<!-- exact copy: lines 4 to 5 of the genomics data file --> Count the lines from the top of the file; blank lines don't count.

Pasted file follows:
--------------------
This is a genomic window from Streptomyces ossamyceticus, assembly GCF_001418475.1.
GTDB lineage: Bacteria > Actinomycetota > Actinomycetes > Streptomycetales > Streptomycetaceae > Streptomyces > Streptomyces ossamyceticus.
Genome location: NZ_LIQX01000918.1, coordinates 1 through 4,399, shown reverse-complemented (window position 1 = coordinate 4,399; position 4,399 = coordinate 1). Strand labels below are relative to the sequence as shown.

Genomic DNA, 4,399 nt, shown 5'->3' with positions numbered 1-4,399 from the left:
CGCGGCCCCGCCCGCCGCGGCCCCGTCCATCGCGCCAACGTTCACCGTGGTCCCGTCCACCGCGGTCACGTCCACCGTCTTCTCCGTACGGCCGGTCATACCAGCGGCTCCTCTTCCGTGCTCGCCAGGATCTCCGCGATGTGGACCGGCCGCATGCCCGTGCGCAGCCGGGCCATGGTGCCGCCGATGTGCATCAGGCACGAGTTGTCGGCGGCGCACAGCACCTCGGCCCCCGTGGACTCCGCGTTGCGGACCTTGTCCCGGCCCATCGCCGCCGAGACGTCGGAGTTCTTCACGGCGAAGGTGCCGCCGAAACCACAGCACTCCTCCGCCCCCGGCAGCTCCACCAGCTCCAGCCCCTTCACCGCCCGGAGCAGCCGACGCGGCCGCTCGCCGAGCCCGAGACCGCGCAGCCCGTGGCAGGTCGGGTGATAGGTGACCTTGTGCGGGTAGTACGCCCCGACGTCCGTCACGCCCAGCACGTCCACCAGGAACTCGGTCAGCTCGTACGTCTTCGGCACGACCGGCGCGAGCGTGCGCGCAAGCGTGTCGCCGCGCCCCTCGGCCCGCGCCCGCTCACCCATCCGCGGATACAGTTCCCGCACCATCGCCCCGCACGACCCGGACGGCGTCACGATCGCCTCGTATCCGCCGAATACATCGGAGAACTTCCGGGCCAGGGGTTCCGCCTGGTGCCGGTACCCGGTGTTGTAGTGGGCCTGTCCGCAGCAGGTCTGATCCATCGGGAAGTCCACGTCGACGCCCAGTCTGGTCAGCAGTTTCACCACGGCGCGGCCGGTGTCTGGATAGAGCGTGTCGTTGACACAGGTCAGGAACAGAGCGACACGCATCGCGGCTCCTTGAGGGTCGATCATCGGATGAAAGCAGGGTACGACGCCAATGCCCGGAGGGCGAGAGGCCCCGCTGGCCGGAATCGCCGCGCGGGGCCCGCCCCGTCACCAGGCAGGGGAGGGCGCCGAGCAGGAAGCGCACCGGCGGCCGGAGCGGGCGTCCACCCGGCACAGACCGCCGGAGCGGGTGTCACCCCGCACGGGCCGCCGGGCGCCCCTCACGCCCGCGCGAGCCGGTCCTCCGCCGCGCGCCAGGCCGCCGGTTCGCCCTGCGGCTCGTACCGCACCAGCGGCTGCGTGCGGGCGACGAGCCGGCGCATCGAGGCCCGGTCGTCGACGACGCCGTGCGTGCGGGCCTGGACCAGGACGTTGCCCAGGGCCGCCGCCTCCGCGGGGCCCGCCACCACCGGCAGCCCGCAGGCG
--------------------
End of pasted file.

Genomic DNA, 4,399 nt, shown 5'->3' with positions numbered 1-4,399 from the left:
CGCGGCCCCGCCCGCCGCGGCCCCGTCCATCGCGCCAACGTTCACCGTGGTCCCGTCCACCGCGGTCACGTCCACCGTCTTCTCCGTACGGCCGGTCATACCAGCGGCTCCTCTTCCGTGCTCGCCAGGATCTCCGCGATGTGGACCGGCCGCATGCCCGTGCGCAGCCGGGCCATGGTGCCGCCGATGTGCATCAGGCACGAGTTGTCGGCGGCGCACAGCACCTCGGCCCCCGTGGACTCCGCGTTGCGGACCTTGTCCCGGCCCATCGCCGCCGAGACGTCGGAGTTCTTCACGGCGAAGGTGCCGCCGAAACCACAGCACTCCTCCGCCCCCGGCAGCTCCACCAGCTCCAGCCCCTTCACCGCCCGGAGCAGCCGACGCGGCCGCTCGCCGAGCCCGAGACCGCGCAGCCCGTGGCAGGTCGGGTGATAGGTGACCTTGTGCGGGTAGTACGCCCCGACGTCCGTCACGCCCAGCACGTCCACCAGGAACTCGGTCAGCTCGTACGTCTTCGGCACGACCGGCGCGAGCGTGCGCGCAAGCGTGTCGCCGCGCCCCTCGGCCCGCGCCCGCTCACCCATCCGCGGATACAGTTCCCGCACCATCGCCCCGCACGACCCGGACGGCGTCACGATCGCCTCGTATCCGCCGAATACATCGGAGAACTTCCGGGCCAGGGGTTCCGCCTGGTGCCGGTACCCGGTGTTGTAGTGGGCCTGTCCGCAGCAGGTCTGATCCATCGGGAAGTCCACGTCGACGCCCAGTCTGGTCAGCAGTTTCACCACGGCGCGGCCGGTGTCTGGATAGAGCGTGTCGTTGACACAGGTCAGGAACAGAGCGACACGCATCGCGGCTCCTTGAGGGTCGATCATCGGATGAAAGCAGGGTACGACGCCAATGCCCGGAGGGCGAGAGGCCCCGCTGGCCGGAATCGCCGCGCGGGGCCCGCCCCGTCACCAGGCAGGGGAGGGCGCCGAGCAGGAAGCGCACCGGCGGCCGGAGCGGGCGTCCACCCGGCACAGACCGCCGGAGCGGGTGTCACCCCGCACGGGCCGCCGGGCGCCCCTCACGCCCGCGCGAGCCGGTCCTCCGCCGCGCGCCAGGCCGCCGGTTCGCCCTGCGGCTCGTACCGCACCAGCGGCTGCGTGCGGGCGACGAGCCGGCGCATCGAGGCCCGGTCGTCGACGACGCCGTGCGTGCGGGCCTGGACCAGGACGTTGCCCAGGGCCGCCGCCTCCGCGGGGCCCGCCACCACCGGCAGCCCGCAGGCG